A wide range of industrial refrigeration systems is good candidate to benefit from the cooling and refrigeration potential of supersonic ejectors. These are thermally activated and can use waste heat recovery from industrial processes where it is abundantly generated and rejected to the environment. In other circumstances, low cost heat from biomass or solar energy may also be used in order to produce a cooling effect. Ejector performance is however typically modest and needs to be maximized in order to take full advantage of the simplicity and low cost of the technology. In the present work, the behavior of ejectors with different nozzle exit positions has been investigated using a prototype as well as a CFD model. The prototype was used in order to measure the performance advantages of refrigerant (R-134a) flowing inside the ejector. For the CFD model, it is assumed that the ejectors are axi-symmetric along x-axis, thus the generated model is in 2D. The preliminary CFD results are validated with experimental data over a wide range of conditions and are in good accordance in terms of entrainment and compression ratios. Next, the flow patterns of four different topologies are studied in order to discuss the optimum geometry in term of ejector entrainment improvement. Finally, The numerical simulations were used to find an optimum value corresponding to maximized entrainment ratio for fixed operating conditions.
Developing a Modified Version of KIVA-3V, Enabling Gaseous Injections
With the growing concerns about gasoline environmental pollution and also the need for a more widely available fuel source, natural gas is finding its way to the automotive engines. But before this could happen industrially, simulations of natural gas direct injection need to take place to maximize and optimize power output. KIVA is one of the most powerful tools when it comes to engine simulation. Widely accepted by both researchers and the industry, KIVA an open-source code, offers great in-depth simulation and analyzation. KIVA can compute complex phenomena’s which can occur inside the chamber before, whilst and after ignition. One downside to KIVA, is its in-capability of simulating gaseous injections, making it useful for only liquidized fuel. In this study, we developed a numerical code, to enable the simulation of gaseous injection within the KIVA code. By introducing our code as a subroutine, we modified the original KIVA program. To ensure the correct application of gaseous fuel injection using our modified KIVA code, we simulated two different cases and compared them with their experimental data. We concluded our modified version of KIVA’s simulation results came in very close to those measured experimentally.
Thermodynamic Analysis of an Ejector-Absorption Refrigeration Cycle Using NH3-H2O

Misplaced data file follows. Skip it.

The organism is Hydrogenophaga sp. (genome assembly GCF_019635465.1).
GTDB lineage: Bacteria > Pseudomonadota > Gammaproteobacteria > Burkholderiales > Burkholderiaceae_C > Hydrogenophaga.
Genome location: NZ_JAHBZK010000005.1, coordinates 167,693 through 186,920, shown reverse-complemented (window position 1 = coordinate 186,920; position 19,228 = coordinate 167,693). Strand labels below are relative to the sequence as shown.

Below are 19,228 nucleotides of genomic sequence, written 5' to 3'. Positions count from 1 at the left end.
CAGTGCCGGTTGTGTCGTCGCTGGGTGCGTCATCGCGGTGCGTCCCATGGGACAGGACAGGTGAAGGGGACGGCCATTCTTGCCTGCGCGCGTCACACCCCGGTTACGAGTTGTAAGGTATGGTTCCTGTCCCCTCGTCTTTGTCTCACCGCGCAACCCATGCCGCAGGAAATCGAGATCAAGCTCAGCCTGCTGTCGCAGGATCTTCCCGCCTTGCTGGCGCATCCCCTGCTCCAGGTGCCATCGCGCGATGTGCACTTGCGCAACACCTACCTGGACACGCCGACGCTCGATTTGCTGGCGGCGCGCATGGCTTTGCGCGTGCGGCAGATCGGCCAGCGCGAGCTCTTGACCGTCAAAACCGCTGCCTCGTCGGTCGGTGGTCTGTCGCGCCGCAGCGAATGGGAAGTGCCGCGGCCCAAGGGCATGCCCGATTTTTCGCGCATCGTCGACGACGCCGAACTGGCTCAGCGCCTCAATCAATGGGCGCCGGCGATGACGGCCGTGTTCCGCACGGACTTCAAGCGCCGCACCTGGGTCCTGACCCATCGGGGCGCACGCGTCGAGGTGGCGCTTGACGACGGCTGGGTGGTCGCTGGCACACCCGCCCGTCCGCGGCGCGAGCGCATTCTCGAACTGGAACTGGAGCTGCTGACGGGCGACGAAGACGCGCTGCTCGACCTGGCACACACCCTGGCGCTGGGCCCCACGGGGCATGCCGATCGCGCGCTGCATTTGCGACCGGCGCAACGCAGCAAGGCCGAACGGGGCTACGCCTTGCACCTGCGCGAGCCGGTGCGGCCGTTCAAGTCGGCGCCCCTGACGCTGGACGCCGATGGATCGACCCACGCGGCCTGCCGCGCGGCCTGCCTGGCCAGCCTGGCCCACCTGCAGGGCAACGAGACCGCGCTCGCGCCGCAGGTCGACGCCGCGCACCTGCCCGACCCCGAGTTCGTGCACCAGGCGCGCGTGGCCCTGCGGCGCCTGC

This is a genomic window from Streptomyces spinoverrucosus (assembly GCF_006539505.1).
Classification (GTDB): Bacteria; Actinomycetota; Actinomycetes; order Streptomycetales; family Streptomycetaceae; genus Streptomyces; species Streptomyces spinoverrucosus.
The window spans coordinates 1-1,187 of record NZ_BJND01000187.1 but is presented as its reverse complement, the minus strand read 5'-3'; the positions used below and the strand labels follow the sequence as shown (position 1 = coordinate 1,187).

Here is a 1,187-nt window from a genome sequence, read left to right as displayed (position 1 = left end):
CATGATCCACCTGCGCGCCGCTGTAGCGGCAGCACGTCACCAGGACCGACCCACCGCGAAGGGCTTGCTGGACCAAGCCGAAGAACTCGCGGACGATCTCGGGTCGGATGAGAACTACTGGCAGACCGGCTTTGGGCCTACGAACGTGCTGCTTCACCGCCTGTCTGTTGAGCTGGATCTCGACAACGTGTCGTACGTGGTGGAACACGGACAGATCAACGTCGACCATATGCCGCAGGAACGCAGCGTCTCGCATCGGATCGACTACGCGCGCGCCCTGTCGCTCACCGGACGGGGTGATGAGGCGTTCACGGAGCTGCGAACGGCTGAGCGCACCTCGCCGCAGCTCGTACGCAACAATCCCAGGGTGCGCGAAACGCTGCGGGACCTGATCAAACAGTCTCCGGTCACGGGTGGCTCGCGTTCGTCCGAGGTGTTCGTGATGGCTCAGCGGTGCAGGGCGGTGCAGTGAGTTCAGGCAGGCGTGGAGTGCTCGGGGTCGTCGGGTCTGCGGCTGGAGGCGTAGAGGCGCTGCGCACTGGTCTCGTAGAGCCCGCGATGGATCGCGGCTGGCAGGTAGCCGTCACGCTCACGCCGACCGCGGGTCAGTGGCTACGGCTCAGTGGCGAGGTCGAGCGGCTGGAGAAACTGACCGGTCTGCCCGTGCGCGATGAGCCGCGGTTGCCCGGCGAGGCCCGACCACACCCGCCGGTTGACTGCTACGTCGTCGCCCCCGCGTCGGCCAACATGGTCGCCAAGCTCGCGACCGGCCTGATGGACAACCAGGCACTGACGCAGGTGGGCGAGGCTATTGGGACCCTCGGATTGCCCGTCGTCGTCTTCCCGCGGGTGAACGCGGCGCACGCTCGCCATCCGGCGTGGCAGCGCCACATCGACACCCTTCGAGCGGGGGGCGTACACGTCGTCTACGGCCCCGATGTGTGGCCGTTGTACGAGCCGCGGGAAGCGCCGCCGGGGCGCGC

In this paper, the ejector-absorption refrigeration cycle is presented. This article deals with the thermodynamic simulation and first and second laws analysis of an ammonia-water. The effects of parameters such as condenser, absorber, generator and evaporator temperatures have been investigated. The influence of the various operating parameters on the performance coefficient and exergy efficiency of this cycle have been studied. The results show that when the temperature of different parts increases, performance coefficient and the exergy efficiency of the cycle decreases except for evaporator and generator that causes an increase in coefficient of performance (COP). According to the results, absorber and ejector have the highest exergy losses in the studied conditions.
Performance Analysis on the Smoke Management System of the Weiwuying Center for the Arts Using Hot Smoke Tests
In this study, a series of full-scale hot smoke tests has been conducted to validate the performances of the smoke management system in the WWY center for arts before grand opening. Totaled 19 scenarios has been established and experimented with fire sizes ranging from 2 MW to 10 MW. The measured ASET data provided by the smoke management system experimentation were compared with the computer-simulated RSET values for egress during the design phase. The experimental result indicated that this system could successfully provide a safety margin of 200% and ensure a safe evacuation in case of fire in the WWY project, including worst-cases and fail-safe scenarios. The methodology developed and results obtained in this project can provide a useful reference for future applications, such as for the large-scale indoor sports dome and arena, stadium, shopping malls, airport terminals, and stations or tunnels for railway and subway systems.